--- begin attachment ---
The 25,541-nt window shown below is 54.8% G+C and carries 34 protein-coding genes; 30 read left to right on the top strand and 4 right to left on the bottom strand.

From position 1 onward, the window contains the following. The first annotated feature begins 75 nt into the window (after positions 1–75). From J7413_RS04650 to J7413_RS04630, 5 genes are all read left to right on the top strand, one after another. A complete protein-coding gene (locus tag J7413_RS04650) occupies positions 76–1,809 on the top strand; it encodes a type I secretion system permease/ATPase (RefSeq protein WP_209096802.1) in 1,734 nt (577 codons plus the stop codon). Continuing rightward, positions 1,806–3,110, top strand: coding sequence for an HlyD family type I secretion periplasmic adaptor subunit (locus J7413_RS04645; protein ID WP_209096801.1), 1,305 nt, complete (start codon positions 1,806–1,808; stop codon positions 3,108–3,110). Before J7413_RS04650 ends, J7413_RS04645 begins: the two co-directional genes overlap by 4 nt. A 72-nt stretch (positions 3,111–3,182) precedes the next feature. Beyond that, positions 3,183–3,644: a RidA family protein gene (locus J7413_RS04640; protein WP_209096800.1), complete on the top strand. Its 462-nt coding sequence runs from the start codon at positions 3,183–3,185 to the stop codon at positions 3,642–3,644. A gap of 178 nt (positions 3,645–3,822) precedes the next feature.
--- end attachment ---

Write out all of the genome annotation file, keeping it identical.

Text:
The 25,541-nt window shown below is 54.8% G+C and carries 34 protein-coding genes; 30 read left to right on the top strand and 4 right to left on the bottom strand.

From position 1 onward, the window contains the following. The first annotated feature begins 75 nt into the window (after positions 1–75). From J7413_RS04650 to J7413_RS04630, 5 genes are all read left to right on the top strand, one after another. A complete protein-coding gene (locus tag J7413_RS04650) occupies positions 76–1,809 on the top strand; it encodes a type I secretion system permease/ATPase (RefSeq protein WP_209096802.1) in 1,734 nt (577 codons plus the stop codon). Continuing rightward, positions 1,806–3,110, top strand: coding sequence for an HlyD family type I secretion periplasmic adaptor subunit (locus J7413_RS04645; protein ID WP_209096801.1), 1,305 nt, complete (start codon positions 1,806–1,808; stop codon positions 3,108–3,110). Before J7413_RS04650 ends, J7413_RS04645 begins: the two co-directional genes overlap by 4 nt. A 72-nt stretch (positions 3,111–3,182) precedes the next feature. Beyond that, positions 3,183–3,644: a RidA family protein gene (locus J7413_RS04640; protein WP_209096800.1), complete on the top strand. Its 462-nt coding sequence runs from the start codon at positions 3,183–3,185 to the stop codon at positions 3,642–3,644. A gap of 178 nt (positions 3,645–3,822) precedes the next feature.